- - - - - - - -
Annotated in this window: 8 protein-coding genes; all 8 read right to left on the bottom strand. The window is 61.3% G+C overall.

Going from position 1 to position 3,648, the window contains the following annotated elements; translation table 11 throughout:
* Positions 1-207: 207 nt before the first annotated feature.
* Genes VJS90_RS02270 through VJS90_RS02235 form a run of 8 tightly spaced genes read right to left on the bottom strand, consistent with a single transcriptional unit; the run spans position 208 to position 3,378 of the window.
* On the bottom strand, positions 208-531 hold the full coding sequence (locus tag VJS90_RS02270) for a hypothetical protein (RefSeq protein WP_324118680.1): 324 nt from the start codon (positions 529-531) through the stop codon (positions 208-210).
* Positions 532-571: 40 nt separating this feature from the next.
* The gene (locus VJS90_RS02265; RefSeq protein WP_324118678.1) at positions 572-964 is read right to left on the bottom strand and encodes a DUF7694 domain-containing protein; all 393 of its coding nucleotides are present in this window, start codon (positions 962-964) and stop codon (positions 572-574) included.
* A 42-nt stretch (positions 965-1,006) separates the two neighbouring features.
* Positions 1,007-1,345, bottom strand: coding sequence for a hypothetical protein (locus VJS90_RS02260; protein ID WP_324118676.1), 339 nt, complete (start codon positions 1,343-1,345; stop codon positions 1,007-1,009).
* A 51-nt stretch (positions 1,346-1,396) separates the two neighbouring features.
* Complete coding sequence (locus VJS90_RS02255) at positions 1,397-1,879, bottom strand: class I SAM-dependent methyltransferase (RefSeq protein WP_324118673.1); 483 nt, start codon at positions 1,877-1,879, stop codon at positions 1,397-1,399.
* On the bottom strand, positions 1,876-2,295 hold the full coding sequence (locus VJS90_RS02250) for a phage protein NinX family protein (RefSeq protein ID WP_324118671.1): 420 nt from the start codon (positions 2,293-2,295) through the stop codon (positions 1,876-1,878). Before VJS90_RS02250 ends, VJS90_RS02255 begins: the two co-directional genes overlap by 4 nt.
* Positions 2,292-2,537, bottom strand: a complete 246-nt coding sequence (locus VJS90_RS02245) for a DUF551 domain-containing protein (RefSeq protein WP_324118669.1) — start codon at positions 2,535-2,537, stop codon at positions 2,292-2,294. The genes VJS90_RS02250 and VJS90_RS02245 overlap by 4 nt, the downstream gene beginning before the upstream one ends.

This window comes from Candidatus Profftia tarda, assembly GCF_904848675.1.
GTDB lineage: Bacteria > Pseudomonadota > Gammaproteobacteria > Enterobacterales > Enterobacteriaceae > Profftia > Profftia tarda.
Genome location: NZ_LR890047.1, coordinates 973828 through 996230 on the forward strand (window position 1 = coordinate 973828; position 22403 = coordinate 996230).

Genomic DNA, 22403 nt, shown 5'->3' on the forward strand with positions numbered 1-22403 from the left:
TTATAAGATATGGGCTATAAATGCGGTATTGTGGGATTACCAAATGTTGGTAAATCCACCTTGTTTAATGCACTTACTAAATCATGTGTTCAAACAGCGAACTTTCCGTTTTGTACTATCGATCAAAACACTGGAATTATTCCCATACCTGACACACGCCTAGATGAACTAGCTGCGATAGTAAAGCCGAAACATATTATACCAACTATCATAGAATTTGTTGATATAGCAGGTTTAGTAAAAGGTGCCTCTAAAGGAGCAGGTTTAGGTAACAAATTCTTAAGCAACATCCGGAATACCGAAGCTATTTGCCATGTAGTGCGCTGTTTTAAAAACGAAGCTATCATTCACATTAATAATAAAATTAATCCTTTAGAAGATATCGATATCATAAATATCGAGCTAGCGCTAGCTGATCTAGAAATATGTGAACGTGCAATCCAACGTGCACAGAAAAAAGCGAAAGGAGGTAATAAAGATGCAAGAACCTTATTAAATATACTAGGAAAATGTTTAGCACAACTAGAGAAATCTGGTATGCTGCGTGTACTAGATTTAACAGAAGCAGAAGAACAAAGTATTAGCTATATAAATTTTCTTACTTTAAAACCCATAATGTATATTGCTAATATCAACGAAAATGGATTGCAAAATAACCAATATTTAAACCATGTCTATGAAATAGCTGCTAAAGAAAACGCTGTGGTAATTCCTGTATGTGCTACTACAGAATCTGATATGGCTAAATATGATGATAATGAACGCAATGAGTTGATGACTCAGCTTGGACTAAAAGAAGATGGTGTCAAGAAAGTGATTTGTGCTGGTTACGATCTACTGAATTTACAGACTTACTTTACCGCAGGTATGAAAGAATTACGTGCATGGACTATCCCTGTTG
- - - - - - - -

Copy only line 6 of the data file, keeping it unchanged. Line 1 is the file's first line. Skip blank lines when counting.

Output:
* Positions 532-571: 40 nt separating this feature from the next.